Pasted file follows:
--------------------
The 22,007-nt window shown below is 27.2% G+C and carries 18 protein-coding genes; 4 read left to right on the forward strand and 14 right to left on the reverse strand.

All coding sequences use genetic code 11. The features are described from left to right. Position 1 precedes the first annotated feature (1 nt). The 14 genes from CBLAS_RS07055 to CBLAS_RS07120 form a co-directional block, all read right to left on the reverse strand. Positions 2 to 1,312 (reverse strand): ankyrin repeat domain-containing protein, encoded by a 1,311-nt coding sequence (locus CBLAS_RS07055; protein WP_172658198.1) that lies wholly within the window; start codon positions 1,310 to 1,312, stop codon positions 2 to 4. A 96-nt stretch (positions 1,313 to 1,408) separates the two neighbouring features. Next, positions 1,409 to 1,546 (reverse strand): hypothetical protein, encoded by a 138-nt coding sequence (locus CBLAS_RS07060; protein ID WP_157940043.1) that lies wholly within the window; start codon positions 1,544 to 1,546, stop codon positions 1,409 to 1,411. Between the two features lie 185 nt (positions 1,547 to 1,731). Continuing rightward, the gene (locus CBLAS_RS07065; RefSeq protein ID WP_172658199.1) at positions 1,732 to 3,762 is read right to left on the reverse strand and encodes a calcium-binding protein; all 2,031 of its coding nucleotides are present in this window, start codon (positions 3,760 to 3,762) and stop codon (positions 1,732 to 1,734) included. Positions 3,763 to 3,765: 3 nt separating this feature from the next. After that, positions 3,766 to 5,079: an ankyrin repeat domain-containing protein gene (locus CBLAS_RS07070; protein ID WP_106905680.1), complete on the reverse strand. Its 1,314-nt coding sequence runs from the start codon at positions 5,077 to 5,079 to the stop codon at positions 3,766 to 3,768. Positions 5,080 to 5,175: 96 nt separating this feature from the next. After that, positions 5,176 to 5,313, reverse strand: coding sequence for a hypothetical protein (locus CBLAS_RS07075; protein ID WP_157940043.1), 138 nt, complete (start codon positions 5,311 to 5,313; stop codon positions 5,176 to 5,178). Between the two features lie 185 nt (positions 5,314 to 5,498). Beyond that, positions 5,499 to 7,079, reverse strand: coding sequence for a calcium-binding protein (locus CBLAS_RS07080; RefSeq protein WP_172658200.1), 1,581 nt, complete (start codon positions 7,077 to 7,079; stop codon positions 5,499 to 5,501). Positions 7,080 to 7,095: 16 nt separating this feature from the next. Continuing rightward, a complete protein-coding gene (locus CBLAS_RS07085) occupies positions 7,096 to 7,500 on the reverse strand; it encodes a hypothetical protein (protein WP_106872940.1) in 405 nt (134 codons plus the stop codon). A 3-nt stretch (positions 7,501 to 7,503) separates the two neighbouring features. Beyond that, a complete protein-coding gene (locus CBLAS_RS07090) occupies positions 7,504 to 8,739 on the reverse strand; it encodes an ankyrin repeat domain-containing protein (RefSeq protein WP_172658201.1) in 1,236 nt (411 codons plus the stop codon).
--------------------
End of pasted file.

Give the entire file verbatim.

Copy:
The 22,007-nt window shown below is 27.2% G+C and carries 18 protein-coding genes; 4 read left to right on the forward strand and 14 right to left on the reverse strand.

All coding sequences use genetic code 11. The features are described from left to right. Position 1 precedes the first annotated feature (1 nt). The 14 genes from CBLAS_RS07055 to CBLAS_RS07120 form a co-directional block, all read right to left on the reverse strand. Positions 2 to 1,312 (reverse strand): ankyrin repeat domain-containing protein, encoded by a 1,311-nt coding sequence (locus CBLAS_RS07055; protein WP_172658198.1) that lies wholly within the window; start codon positions 1,310 to 1,312, stop codon positions 2 to 4. A 96-nt stretch (positions 1,313 to 1,408) separates the two neighbouring features. Next, positions 1,409 to 1,546 (reverse strand): hypothetical protein, encoded by a 138-nt coding sequence (locus CBLAS_RS07060; protein ID WP_157940043.1) that lies wholly within the window; start codon positions 1,544 to 1,546, stop codon positions 1,409 to 1,411. Between the two features lie 185 nt (positions 1,547 to 1,731). Continuing rightward, the gene (locus CBLAS_RS07065; RefSeq protein ID WP_172658199.1) at positions 1,732 to 3,762 is read right to left on the reverse strand and encodes a calcium-binding protein; all 2,031 of its coding nucleotides are present in this window, start codon (positions 3,760 to 3,762) and stop codon (positions 1,732 to 1,734) included. Positions 3,763 to 3,765: 3 nt separating this feature from the next. After that, positions 3,766 to 5,079: an ankyrin repeat domain-containing protein gene (locus CBLAS_RS07070; protein ID WP_106905680.1), complete on the reverse strand. Its 1,314-nt coding sequence runs from the start codon at positions 5,077 to 5,079 to the stop codon at positions 3,766 to 3,768. Positions 5,080 to 5,175: 96 nt separating this feature from the next. After that, positions 5,176 to 5,313, reverse strand: coding sequence for a hypothetical protein (locus CBLAS_RS07075; protein ID WP_157940043.1), 138 nt, complete (start codon positions 5,311 to 5,313; stop codon positions 5,176 to 5,178). Between the two features lie 185 nt (positions 5,314 to 5,498). Beyond that, positions 5,499 to 7,079, reverse strand: coding sequence for a calcium-binding protein (locus CBLAS_RS07080; RefSeq protein WP_172658200.1), 1,581 nt, complete (start codon positions 7,077 to 7,079; stop codon positions 5,499 to 5,501). Positions 7,080 to 7,095: 16 nt separating this feature from the next. Continuing rightward, a complete protein-coding gene (locus CBLAS_RS07085) occupies positions 7,096 to 7,500 on the reverse strand; it encodes a hypothetical protein (protein WP_106872940.1) in 405 nt (134 codons plus the stop codon). A 3-nt stretch (positions 7,501 to 7,503) separates the two neighbouring features. Beyond that, a complete protein-coding gene (locus CBLAS_RS07090) occupies positions 7,504 to 8,739 on the reverse strand; it encodes an ankyrin repeat domain-containing protein (RefSeq protein WP_172658201.1) in 1,236 nt (411 codons plus the stop codon).